Our second event (16 March 2016, University of Cambridge) capitalised on the unique opportunity to have existing and emerging experts together regularly, establishing a definition of big data in the obesity context, inspired by the Foresight obesity systems map in which to report findings. Methods and models for obesity research from different disciplines were showcased and debated.

The third event (18 May 2016, London School of Hygiene and Tropical Medicine) considered international examples of new research that use data to visualise obesity and related findings, allowing the group to compare and contrast evidence and data relating to different populations in the developed world.

Policy and applications was the focus of the fourth event (13 September 2016, University of Edinburgh). As a multi-sector network, embracing the experience of policy makers with data-driven research and its influence on practice, to date and in the future is pivotal. Co-production of policy relevant data-driven solutions for real-world scenarios was the focus of this meeting.

The latest event (25 April 2017, Leeds Beckett University) crystallised opportunities and challenges as recurrent themes throughout the previous events. This meeting focused entirely on these, discussing how challenges were overcome and how lessons learned can be shared with the wider community. The need to grasp opportunities was paramount for a range of case studies demonstrated.

In parallel to the series of events, the Network has conducted a proof of concept project considering each of these stages with real population data.

This paper series begins with a review of the literature where obesity research has used big data and a review of the data landscape and its coverage in the context of the Foresight obesity systems map. This will be followed with international examples of big data in obesity research practice along with the development of data-driven tools for policy makers from both the academic and policy maker perspective. Empirical research generated by the Network will culminate the series, accompanied by a report on the issues and obstacles encountered by the Network and how we see the future in this area, as reported by the investigator team.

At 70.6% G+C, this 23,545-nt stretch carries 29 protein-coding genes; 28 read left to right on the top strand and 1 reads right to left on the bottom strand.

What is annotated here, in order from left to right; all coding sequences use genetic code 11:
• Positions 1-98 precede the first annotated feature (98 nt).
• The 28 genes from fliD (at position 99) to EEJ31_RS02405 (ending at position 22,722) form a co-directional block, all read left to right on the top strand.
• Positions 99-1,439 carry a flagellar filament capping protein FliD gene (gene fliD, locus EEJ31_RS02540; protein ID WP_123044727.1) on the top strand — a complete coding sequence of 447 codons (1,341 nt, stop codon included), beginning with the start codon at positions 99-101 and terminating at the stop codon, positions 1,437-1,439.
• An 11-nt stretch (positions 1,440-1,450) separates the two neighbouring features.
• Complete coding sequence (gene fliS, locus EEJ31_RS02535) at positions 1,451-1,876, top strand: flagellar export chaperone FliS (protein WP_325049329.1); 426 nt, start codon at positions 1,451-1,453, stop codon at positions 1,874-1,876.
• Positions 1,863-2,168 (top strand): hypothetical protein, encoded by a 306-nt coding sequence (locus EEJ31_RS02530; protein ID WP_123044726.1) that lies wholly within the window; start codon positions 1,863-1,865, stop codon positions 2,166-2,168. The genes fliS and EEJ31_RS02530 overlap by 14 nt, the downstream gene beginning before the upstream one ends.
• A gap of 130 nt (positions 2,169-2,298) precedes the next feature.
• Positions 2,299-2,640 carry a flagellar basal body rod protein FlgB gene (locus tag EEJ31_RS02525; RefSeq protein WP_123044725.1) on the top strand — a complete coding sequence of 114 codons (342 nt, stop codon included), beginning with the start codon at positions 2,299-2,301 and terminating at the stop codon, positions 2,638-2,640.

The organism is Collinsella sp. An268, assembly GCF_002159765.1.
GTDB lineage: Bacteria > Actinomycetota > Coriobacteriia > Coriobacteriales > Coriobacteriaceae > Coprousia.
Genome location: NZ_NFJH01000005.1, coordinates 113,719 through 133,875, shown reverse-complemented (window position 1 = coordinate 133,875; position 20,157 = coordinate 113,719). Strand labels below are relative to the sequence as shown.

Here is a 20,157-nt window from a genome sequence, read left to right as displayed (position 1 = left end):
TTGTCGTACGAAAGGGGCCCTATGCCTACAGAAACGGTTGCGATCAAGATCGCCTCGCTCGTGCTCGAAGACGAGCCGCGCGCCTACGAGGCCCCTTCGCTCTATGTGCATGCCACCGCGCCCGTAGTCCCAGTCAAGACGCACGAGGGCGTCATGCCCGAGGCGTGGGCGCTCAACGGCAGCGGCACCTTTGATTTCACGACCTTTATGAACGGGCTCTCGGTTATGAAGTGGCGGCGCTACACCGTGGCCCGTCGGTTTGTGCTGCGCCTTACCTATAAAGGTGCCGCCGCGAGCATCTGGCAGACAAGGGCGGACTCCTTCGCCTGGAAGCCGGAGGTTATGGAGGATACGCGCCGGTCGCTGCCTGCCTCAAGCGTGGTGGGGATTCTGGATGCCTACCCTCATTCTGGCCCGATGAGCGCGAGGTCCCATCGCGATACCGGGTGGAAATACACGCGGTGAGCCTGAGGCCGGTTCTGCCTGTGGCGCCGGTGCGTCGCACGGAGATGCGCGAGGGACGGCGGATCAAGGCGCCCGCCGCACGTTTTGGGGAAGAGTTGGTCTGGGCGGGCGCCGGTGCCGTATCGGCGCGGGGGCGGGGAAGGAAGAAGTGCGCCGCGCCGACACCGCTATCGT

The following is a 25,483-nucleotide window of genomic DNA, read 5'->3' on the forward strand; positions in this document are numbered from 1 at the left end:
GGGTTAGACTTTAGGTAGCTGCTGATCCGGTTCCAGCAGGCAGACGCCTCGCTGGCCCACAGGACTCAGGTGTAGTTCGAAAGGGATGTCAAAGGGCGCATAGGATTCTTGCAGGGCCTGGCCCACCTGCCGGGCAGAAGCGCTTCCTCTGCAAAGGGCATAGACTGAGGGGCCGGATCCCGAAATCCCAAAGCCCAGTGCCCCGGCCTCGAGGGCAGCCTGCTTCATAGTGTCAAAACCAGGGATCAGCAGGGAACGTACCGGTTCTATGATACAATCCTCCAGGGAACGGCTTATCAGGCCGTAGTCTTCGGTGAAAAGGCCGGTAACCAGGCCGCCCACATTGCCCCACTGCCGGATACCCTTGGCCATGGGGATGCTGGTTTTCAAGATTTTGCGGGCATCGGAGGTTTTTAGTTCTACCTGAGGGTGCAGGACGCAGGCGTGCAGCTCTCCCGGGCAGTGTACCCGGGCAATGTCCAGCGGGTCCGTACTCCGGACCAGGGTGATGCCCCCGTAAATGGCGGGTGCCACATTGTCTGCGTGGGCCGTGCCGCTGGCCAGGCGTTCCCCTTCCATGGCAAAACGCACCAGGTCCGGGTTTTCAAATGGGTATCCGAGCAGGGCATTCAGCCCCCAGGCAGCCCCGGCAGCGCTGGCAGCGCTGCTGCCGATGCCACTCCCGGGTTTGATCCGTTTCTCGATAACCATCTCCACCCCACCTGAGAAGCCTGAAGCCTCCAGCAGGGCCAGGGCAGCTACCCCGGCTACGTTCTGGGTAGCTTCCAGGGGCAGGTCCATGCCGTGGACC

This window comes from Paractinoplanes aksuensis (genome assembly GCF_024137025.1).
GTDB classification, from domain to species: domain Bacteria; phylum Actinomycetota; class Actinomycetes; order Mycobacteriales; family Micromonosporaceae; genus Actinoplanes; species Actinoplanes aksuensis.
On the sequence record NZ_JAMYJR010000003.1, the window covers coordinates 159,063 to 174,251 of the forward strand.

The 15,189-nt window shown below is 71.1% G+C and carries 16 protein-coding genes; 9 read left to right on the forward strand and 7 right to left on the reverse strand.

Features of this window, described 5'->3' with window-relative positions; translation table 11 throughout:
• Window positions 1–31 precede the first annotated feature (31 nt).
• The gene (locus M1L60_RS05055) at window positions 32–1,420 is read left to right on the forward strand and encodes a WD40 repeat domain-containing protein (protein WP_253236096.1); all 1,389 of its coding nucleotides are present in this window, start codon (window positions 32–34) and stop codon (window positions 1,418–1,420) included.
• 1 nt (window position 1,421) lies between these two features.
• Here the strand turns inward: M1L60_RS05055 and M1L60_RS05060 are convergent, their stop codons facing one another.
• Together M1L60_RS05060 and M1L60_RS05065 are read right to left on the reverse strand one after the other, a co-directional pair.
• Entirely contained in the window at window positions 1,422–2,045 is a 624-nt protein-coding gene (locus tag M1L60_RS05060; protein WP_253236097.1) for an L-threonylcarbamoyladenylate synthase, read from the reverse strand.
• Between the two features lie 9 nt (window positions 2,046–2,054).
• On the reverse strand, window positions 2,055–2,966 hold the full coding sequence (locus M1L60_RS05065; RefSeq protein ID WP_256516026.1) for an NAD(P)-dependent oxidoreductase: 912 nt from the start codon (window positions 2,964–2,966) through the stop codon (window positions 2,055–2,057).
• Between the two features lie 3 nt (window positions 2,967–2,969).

The network members comprise a multi-disciplinary group with diverse interests in public health, epidemiology, geography, health economics and nutrition. The events have attracted delegates with more fine-grained interests in metabolism and molecular medicine, but the major focus has been on social and environmental circumstances, which are modifiable through public policy intervention. The feasibility of decoupling across scales between the microscopic and the environmental influences will also be debated in the future papers, which concludes this series.

We believe that the work of the network is timely and highlights work done to date, new findings and the potential for the future and are delighted to share this with the International Journal of Obesity and its readers.


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    Groves T. Is obesity a wicked problem?. BMJ. 2008;337:a2548.

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The ESRC Strategic Network for Obesity was funded via Economic and Social Research Council grant number ES/N00941X/1. The authors would like to thank all of the network investigators ( and members ( for their participation in network meetings and discussion, which contributed to the development of this paper.

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Corresponding author

Correspondence to Michelle A. Morris.

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M.A.M. is inventor and shareholder at Dietary Assessment Ltd. The remaining authors declare that they have no conflict of interest.

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Morris, M.A., Birkin, M. The ESRC Strategic Network for Obesity: tackling obesity with big data. Int J Obes 42, 1948–1950 (2018).